While few details are known on the GPL, this poker league follows up on Dreyfus’ mission to sportify the game and make it more entertaining for casual audiences. Here’s more from the man himself on what to expect:
GPL will be Poker’s professional league. The initial vision is to have a series of live events akin to a sports season co-hosted by international poker events, with between six to eight different franchises (poker teams) competing against one another with initial seasons lasting a short three to four months. Unlike the Global Poker Masters – where teams are comprised of each Nation’s top 5 available players – GPL teams will consist of “draftable” players from GPI’s Rankings and wildcard entries.
I’ve already presented this concept, and terms for participation, to a number of prospective future team owners. It’s been an extremely positive experience – reception has been warm across the board and we’ve already had a number of commitments from intrigued future ‘franchise’ owners. Commitments from leading figures from both in front of and behind the felt are rolling in too.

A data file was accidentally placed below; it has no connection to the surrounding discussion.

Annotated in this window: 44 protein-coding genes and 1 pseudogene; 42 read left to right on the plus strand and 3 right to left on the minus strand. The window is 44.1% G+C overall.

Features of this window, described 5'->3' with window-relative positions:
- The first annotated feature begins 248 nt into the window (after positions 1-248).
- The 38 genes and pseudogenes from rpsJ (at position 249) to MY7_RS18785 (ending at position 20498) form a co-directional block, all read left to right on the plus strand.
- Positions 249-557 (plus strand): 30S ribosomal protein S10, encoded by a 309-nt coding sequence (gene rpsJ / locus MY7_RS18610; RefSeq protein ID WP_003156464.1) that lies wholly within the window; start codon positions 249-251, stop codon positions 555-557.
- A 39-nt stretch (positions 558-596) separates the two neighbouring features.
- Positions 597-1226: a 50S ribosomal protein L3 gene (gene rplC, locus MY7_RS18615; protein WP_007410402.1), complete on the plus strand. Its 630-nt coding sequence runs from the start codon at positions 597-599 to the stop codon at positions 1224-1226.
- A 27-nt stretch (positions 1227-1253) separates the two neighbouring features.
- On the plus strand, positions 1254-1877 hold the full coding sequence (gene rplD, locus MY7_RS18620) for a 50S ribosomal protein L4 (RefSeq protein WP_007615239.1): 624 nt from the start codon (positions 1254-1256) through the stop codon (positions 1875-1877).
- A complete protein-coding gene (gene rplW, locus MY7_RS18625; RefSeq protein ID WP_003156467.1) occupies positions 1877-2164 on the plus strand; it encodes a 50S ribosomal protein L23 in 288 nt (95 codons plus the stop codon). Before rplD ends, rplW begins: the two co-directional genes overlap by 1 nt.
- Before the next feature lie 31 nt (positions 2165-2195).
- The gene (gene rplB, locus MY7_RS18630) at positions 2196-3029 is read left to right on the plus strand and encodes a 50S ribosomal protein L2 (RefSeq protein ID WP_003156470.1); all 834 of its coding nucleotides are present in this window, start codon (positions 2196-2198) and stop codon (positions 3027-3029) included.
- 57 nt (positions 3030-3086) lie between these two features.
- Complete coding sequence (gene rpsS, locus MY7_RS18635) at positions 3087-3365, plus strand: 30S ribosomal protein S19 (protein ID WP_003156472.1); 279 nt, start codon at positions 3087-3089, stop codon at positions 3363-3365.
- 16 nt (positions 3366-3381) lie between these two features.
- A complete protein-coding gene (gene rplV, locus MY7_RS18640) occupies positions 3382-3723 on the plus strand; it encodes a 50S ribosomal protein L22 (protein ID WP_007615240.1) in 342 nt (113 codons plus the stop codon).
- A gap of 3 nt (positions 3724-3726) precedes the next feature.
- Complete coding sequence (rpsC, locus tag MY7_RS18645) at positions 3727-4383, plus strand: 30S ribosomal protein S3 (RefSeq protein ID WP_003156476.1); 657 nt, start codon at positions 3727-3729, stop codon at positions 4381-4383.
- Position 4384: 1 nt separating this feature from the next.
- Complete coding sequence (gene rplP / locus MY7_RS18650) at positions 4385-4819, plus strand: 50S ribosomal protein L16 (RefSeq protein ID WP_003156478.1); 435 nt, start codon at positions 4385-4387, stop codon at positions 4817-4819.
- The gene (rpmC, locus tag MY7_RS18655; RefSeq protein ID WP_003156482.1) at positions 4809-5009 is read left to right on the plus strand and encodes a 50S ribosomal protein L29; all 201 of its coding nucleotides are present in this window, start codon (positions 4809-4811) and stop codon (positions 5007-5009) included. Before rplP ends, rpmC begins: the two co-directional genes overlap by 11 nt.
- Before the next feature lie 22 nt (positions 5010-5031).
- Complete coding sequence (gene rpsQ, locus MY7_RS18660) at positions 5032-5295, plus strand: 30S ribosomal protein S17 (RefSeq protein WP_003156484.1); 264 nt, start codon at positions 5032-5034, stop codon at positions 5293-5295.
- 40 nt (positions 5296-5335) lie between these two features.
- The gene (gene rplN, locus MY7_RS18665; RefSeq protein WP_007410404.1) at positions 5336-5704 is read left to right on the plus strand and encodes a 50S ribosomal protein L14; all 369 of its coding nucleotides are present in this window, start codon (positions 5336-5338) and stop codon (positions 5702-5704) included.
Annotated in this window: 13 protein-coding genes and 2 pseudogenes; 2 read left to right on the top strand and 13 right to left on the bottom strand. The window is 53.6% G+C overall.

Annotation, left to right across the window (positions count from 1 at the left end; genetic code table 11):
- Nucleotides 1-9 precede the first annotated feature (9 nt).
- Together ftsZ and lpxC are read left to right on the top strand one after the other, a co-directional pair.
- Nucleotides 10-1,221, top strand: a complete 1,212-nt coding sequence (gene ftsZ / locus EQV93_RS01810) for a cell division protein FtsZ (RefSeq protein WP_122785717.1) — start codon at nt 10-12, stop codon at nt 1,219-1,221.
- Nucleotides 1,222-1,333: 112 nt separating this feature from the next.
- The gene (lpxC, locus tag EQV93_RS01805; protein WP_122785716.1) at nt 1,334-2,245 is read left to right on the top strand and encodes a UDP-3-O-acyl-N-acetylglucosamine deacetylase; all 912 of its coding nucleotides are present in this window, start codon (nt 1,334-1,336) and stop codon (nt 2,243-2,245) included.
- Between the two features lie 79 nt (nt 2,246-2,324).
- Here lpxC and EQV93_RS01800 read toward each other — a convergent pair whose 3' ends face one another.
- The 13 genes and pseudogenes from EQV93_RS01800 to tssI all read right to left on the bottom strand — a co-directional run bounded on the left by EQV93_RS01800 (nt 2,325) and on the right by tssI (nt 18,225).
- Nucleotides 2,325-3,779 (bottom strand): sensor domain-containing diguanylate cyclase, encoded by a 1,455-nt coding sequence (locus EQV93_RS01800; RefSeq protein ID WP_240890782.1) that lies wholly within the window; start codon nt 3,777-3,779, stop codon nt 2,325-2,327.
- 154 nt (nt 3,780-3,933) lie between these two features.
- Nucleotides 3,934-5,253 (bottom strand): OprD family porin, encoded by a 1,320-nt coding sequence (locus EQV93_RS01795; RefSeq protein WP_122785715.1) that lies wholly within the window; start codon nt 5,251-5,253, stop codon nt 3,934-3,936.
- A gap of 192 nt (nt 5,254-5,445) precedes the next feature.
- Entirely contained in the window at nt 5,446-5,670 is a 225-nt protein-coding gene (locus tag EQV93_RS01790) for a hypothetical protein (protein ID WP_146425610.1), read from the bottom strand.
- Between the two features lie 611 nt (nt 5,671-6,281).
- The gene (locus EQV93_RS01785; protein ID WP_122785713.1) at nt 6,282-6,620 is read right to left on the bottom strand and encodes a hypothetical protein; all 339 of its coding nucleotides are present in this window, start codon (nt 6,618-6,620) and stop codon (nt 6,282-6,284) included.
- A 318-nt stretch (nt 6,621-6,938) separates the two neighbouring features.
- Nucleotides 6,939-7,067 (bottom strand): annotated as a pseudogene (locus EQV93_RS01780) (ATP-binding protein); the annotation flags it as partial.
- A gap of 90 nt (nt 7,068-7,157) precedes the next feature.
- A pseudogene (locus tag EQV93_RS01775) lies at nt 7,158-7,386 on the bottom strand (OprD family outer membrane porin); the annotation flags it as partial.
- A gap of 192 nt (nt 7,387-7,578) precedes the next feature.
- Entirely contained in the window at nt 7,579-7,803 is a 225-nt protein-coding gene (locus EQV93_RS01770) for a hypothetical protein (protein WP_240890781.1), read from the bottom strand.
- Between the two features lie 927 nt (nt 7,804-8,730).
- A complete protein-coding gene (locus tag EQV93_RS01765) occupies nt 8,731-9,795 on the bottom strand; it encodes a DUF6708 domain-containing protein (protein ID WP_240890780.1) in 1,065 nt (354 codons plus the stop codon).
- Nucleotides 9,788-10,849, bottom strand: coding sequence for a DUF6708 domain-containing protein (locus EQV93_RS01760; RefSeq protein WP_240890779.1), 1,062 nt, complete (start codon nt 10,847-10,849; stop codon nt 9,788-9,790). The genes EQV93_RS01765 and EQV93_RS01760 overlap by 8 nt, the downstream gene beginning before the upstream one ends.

So does Dreyfus’ proposed league stand a chance of success? Well looking back through history, there’s a little thing called the Epic Poker League, which flopped miserably. The EPL was designed to be a professional poker league of sorts, where qualified players competed in tournaments – all marching towards a $1 million freeroll.
The EPL was a massive failure, highlighted by the fact that the $1 million freeroll never took place. In the aftermath, Annie Duke’s reputation was tarnished even more than through her long-term promotional ties to UB. So is Dreyfus destined to be the next Duke?
Probably not since he can learn from the huge mistakes of the EPL. Plus he seems like a very capable business guy. But this isn’t necessarily to say that a professional poker league will take off either. Only time will tell if Dreyfus can make his vision a success.